1 lb. fresh Brussels sprouts, cleaned, trimmed, and cut in half
2 tbsp. olive oil (or 1 tbsp. olive oil and 1 tbsp. butter or margarine)
salt to taste
¾ C vegetable stock or water
2 tbsp. sugar
2 tbsp. apple cider vinegar
freshly ground black pepper, to taste

Heat the oil in a sauté pan or well-seasoned cast iron skillet over medium-high heat. When hot, add the Brussels sprouts and sprinkle with salt. Sauté, stirring occasionally, until the sprouts are turning golden, about 5 to 10 minutes.

Add ½ cup of the stock or water and bring to a boil. Lower the heat and simmer, covered (with a lid left slightly ajar), until the Brussels sprouts are almost completely tender and the stock or water has been cooked away, about 10 minutes.

Remove the lid and add the last ¼ cup of stock or water, the sugar, and the apple cider vinegar. Cook at a lively simmer, stirring occasionally, until the liquid is reduced to a syrup, about 5 minutes. Taste for salt and season with pepper. Serve hot or at room temperature.

Member Odile Wolf sent me this very simple French recipe, for use ‘the next time we have celeriac (celery root)’.

Celeri Remoulade

a celery root, very finely shredded
some lemon juice
some mayonnaise

As soon as you have shredded the celery root, add some lemon juice so that it stays white. Then, simply add in some mayonnaise. Odile says that if you use home made mayo, add it just before serving, otherwise the celery will "wilt"), otherwise, you can add it whenever.

Member Amoreena Lucero sent me the following recipe over a year ago. She says it is really wonderful, and recommends increasing the sage (as others had suggested on the recipe website she got it from):

Butternut Squash with Shallots and Sage
Gourmet, October 2005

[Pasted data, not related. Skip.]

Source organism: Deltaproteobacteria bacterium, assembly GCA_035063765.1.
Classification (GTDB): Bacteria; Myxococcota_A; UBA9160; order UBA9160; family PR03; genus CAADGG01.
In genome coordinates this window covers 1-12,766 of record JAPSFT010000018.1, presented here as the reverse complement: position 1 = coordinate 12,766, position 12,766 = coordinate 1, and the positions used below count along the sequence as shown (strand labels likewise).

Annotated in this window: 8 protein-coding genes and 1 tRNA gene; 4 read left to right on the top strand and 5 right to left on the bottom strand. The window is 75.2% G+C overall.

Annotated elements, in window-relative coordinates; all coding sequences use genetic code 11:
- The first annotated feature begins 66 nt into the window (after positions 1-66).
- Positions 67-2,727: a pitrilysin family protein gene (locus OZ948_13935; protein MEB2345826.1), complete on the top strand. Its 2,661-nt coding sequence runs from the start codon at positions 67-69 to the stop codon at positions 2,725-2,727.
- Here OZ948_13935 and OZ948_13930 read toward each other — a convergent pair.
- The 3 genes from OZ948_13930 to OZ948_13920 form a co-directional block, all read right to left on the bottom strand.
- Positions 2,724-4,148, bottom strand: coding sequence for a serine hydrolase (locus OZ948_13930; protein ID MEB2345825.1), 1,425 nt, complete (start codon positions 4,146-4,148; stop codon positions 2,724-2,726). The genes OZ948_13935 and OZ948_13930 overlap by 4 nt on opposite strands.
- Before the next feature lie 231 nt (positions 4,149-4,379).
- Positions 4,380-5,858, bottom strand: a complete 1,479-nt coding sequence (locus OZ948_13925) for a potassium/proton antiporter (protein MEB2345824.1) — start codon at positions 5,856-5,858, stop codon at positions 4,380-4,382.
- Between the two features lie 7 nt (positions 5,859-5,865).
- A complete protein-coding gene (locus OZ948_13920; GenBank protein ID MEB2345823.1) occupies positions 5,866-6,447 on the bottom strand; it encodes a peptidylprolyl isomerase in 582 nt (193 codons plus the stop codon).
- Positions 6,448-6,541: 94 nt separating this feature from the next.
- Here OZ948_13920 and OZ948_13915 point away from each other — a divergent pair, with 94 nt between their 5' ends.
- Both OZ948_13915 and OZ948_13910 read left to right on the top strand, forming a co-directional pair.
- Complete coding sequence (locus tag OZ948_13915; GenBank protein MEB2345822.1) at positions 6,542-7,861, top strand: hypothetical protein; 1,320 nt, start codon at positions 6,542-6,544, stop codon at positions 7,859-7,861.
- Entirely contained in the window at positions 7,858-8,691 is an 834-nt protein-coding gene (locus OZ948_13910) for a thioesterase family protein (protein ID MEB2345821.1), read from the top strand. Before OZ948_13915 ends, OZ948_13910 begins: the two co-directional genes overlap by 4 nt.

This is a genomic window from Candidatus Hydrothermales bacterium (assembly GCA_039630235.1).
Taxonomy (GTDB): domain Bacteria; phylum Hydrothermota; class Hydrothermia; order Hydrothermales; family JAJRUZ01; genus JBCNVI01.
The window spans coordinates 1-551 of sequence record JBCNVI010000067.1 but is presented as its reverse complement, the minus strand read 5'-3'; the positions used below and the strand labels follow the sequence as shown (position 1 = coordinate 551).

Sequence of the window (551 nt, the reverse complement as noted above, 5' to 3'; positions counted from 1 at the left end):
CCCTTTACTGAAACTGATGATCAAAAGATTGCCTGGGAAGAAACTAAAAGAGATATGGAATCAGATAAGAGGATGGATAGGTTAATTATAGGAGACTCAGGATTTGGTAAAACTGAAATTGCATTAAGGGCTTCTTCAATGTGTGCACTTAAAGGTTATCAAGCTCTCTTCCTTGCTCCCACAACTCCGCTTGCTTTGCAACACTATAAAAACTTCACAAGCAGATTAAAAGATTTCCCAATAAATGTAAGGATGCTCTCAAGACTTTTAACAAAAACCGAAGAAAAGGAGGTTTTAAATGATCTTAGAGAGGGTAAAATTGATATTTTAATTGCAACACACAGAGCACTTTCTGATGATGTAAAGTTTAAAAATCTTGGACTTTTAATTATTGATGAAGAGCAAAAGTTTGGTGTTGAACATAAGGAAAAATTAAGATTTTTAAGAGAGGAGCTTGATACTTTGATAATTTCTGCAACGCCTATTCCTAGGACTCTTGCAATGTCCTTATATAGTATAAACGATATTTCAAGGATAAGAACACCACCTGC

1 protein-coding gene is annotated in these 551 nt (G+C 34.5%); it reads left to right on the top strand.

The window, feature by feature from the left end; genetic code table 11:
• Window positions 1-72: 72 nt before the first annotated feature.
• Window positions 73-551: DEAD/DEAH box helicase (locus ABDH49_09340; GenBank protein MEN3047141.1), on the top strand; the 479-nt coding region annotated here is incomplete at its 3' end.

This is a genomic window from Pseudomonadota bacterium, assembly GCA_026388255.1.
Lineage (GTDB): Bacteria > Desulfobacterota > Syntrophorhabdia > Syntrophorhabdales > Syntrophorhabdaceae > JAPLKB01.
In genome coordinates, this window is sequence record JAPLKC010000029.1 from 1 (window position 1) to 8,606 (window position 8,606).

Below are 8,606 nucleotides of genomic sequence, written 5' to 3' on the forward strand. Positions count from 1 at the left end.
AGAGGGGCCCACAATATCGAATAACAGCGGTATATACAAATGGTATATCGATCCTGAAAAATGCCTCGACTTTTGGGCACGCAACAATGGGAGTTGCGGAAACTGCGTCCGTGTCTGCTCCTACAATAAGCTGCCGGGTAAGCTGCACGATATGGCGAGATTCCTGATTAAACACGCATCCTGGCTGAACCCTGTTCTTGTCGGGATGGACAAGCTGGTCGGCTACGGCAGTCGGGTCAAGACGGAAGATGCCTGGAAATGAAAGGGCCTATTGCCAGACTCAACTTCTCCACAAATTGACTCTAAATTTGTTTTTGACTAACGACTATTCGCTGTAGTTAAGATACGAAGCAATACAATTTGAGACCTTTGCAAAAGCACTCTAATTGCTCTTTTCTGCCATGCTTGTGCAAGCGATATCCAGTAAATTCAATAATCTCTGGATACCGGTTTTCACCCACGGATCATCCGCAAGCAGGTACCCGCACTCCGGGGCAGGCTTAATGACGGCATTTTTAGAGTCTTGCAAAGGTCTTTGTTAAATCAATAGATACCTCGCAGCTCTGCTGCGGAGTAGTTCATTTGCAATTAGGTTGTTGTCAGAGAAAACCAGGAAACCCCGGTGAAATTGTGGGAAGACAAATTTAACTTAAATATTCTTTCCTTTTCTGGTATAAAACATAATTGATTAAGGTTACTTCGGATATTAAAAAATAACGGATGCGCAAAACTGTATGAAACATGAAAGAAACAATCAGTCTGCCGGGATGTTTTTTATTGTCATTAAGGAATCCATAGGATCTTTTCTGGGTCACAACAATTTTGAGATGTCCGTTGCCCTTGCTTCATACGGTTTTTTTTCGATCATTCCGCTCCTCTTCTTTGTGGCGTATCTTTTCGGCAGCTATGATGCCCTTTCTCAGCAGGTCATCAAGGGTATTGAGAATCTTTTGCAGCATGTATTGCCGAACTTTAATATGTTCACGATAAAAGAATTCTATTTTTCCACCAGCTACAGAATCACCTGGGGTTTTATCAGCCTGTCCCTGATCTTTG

Serves 4
[I have edited this only slightly – Debbie]

2 tbsp. olive oil
3 shallots, halved lengthwise, then cut crosswise into 1/4-inch-thick slices (~3/4 C)
1 large butternut squash, peeled, halved lengthwise, seeded, and cut into 1/2-inch cubes (~4 C)
1/2 C chicken broth or water
1 tbsp. packed brown sugar
1/2 tsp. finely chopped fresh sage [everyone recommends more]
1/2 tsp. salt
1 tsp. balsamic vinegar
1/4 tsp. black pepper

Heat oil in a 12-inch heavy skillet over moderate heat until hot but not smoking, then cook shallots and squash, stirring, until shallots are softened, about 5 minutes.

Add broth, brown sugar, sage, and salt, stirring until sugar is dissolved. Simmer, covered, stirring occasionally, until squash is tender, 8 to 10 minutes. Remove from heat and stir in vinegar, pepper, and salt to taste.

Here are some excerpts I took from a website www.vegparadise.com...

on Kabocha Squash

kabocha squashCalled Japanese pumpkin, kabocha began its history in Japan where it was favored for its sweetness and pleasing texture. Kabocha's hard, deep green skin, boasts exceptional flavor to those who have had the pleasure of tasting its succulent, naturally sweet flesh. Kabocha, pronounced kah-bow-cha, is even sweeter than butternut squash, though we've encountered the occasional one that forgot to be sweet. The flavor and texture of the Japanese pumpkin is likened to that of a sweet potato crossed with a pumpkin. Similar in shape to a pumpkin, kabocha is a bit more squat, has a very short grey stem, and is more dense than a pumpkin because of its smaller cavity. The firm flesh inside is an intense yellow-orange color.